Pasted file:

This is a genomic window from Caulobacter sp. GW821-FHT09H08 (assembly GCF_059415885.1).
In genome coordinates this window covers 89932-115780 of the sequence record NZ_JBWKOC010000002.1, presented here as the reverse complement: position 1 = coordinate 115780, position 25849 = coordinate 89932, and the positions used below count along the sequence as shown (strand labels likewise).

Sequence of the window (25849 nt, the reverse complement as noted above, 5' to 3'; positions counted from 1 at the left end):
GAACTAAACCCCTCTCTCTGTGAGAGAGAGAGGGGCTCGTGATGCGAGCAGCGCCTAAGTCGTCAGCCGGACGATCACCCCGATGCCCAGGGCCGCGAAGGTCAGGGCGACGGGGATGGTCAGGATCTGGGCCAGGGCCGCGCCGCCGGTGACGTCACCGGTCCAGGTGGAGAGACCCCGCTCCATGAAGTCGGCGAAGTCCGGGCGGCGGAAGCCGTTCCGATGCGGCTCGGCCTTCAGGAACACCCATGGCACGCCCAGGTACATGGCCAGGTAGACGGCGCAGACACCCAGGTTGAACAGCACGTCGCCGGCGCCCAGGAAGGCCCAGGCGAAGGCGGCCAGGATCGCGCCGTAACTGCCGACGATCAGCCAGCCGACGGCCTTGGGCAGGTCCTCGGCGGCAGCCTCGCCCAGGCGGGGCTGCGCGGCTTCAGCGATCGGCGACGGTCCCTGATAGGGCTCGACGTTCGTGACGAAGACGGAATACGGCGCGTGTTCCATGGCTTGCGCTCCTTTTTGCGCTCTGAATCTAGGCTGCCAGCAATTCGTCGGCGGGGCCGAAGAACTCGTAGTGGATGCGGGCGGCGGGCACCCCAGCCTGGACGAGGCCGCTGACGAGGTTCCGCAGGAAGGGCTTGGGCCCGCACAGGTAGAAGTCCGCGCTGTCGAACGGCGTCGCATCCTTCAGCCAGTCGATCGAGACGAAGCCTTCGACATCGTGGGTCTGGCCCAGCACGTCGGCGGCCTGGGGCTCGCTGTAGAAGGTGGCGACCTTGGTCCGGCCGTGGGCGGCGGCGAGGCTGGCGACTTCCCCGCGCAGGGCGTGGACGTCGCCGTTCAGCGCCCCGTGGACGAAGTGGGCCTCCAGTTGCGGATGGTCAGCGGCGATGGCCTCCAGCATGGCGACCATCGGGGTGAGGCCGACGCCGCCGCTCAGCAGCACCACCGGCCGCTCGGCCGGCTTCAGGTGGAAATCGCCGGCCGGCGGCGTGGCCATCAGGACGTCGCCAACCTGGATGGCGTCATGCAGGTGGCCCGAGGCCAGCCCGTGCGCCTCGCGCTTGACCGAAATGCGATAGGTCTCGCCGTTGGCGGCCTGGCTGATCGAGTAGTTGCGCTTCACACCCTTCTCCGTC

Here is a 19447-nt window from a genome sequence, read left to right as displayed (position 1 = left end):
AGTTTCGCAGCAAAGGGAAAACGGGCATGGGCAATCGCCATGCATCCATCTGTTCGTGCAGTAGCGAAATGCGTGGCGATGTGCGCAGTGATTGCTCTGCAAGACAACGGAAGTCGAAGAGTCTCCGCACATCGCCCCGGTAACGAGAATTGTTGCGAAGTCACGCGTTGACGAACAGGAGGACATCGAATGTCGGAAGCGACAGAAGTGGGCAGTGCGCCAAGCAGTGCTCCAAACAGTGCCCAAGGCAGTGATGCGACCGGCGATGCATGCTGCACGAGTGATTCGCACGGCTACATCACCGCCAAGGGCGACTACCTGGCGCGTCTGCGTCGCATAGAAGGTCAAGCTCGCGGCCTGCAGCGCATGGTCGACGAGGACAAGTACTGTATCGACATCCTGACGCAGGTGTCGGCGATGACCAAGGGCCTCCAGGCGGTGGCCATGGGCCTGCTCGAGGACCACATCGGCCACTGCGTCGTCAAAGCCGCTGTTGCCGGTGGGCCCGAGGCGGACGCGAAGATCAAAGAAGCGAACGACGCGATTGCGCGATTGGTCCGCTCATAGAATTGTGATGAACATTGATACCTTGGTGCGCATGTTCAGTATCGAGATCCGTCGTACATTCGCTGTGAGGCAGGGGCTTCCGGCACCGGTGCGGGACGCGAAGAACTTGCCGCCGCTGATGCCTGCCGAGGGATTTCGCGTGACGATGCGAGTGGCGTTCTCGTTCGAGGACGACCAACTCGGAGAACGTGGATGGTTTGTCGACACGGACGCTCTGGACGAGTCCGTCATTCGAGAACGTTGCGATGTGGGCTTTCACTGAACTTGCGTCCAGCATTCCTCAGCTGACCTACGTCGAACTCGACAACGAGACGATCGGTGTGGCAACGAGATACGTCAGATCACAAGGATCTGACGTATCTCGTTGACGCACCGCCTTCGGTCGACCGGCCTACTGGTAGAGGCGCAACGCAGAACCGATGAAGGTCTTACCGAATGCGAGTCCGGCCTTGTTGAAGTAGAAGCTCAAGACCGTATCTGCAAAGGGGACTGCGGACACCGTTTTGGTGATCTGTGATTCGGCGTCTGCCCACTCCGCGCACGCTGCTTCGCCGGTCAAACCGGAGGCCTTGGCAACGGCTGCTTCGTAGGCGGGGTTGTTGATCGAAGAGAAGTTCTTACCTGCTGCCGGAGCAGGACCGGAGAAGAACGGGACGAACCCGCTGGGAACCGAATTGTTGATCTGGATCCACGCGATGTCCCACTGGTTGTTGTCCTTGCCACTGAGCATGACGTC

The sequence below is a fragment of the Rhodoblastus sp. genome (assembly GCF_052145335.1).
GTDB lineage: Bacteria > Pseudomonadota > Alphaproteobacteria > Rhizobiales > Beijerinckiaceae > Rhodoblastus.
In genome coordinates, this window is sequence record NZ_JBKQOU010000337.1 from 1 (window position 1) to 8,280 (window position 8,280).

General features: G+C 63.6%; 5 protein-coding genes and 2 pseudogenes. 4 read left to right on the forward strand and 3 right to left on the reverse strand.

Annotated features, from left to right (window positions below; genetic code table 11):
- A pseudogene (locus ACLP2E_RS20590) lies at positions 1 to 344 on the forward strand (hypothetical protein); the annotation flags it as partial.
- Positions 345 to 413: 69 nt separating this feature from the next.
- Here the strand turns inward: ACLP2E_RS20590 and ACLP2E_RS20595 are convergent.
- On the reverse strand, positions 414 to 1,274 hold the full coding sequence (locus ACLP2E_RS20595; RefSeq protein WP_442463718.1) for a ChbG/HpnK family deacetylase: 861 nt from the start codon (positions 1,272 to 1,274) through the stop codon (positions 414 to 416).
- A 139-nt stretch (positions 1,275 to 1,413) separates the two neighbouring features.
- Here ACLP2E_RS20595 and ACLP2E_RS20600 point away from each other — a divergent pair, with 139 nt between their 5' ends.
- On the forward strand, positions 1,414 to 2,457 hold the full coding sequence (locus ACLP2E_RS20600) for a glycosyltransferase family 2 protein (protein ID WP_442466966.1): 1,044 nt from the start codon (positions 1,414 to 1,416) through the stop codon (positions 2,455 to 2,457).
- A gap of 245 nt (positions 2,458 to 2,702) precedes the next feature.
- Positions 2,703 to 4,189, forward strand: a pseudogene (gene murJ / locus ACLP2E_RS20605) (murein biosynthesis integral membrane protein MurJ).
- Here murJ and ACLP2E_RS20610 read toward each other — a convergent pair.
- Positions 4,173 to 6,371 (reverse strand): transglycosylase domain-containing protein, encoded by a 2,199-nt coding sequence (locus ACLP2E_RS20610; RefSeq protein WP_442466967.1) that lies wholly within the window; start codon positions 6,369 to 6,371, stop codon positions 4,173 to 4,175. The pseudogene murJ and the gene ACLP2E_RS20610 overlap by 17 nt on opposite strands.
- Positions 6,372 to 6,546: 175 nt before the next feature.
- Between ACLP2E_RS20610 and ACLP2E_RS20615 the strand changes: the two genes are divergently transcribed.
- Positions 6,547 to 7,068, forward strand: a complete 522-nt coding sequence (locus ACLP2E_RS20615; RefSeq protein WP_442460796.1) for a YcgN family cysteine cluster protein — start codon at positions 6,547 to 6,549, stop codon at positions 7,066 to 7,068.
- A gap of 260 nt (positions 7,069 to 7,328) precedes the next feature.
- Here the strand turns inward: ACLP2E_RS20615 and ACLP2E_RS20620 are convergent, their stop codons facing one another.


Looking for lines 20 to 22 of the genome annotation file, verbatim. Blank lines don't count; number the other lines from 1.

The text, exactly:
- Positions 2,703 to 4,189, forward strand: a pseudogene (gene murJ / locus ACLP2E_RS20605) (murein biosynthesis integral membrane protein MurJ).
- Here murJ and ACLP2E_RS20610 read toward each other — a convergent pair.
- Positions 4,173 to 6,371 (reverse strand): transglycosylase domain-containing protein, encoded by a 2,199-nt coding sequence (locus ACLP2E_RS20610; RefSeq protein WP_442466967.1) that lies wholly within the window; start codon positions 6,369 to 6,371, stop codon positions 4,173 to 4,175. The pseudogene murJ and the gene ACLP2E_RS20610 overlap by 17 nt on opposite strands.